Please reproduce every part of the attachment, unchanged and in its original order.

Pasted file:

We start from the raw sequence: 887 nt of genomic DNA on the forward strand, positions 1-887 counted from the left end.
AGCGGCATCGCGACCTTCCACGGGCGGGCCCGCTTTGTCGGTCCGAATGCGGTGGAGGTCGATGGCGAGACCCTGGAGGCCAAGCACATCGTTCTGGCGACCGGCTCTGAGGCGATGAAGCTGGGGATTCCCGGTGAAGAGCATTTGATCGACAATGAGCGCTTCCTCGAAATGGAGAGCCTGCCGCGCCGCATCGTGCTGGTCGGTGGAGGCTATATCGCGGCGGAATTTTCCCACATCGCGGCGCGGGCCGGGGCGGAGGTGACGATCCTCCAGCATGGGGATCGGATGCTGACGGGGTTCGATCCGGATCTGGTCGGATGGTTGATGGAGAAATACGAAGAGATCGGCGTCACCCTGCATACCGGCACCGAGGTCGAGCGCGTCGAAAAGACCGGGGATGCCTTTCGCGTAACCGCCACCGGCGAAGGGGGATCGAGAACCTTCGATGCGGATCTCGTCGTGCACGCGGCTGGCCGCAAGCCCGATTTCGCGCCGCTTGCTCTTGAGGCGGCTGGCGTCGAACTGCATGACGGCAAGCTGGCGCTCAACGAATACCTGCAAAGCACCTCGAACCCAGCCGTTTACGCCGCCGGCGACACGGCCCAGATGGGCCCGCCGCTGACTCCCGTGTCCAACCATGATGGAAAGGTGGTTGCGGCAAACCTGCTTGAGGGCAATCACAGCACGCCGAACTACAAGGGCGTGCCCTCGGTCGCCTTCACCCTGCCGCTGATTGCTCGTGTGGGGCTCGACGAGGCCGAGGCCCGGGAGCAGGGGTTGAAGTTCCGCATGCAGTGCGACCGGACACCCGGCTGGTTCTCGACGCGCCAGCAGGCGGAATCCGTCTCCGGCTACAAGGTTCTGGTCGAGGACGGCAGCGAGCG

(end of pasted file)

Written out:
We start from the raw sequence: 887 nt of genomic DNA on the forward strand, positions 1-887 counted from the left end.
AGCGGCATCGCGACCTTCCACGGGCGGGCCCGCTTTGTCGGTCCGAATGCGGTGGAGGTCGATGGCGAGACCCTGGAGGCCAAGCACATCGTTCTGGCGACCGGCTCTGAGGCGATGAAGCTGGGGATTCCCGGTGAAGAGCATTTGATCGACAATGAGCGCTTCCTCGAAATGGAGAGCCTGCCGCGCCGCATCGTGCTGGTCGGTGGAGGCTATATCGCGGCGGAATTTTCCCACATCGCGGCGCGGGCCGGGGCGGAGGTGACGATCCTCCAGCATGGGGATCGGATGCTGACGGGGTTCGATCCGGATCTGGTCGGATGGTTGATGGAGAAATACGAAGAGATCGGCGTCACCCTGCATACCGGCACCGAGGTCGAGCGCGTCGAAAAGACCGGGGATGCCTTTCGCGTAACCGCCACCGGCGAAGGGGGATCGAGAACCTTCGATGCGGATCTCGTCGTGCACGCGGCTGGCCGCAAGCCCGATTTCGCGCCGCTTGCTCTTGAGGCGGCTGGCGTCGAACTGCATGACGGCAAGCTGGCGCTCAACGAATACCTGCAAAGCACCTCGAACCCAGCCGTTTACGCCGCCGGCGACACGGCCCAGATGGGCCCGCCGCTGACTCCCGTGTCCAACCATGATGGAAAGGTGGTTGCGGCAAACCTGCTTGAGGGCAATCACAGCACGCCGAACTACAAGGGCGTGCCCTCGGTCGCCTTCACCCTGCCGCTGATTGCTCGTGTGGGGCTCGACGAGGCCGAGGCCCGGGAGCAGGGGTTGAAGTTCCGCATGCAGTGCGACCGGACACCCGGCTGGTTCTCGACGCGCCAGCAGGCGGAATCCGTCTCCGGCTACAAGGTTCTGGTCGAGGACGGCAGCGAGCG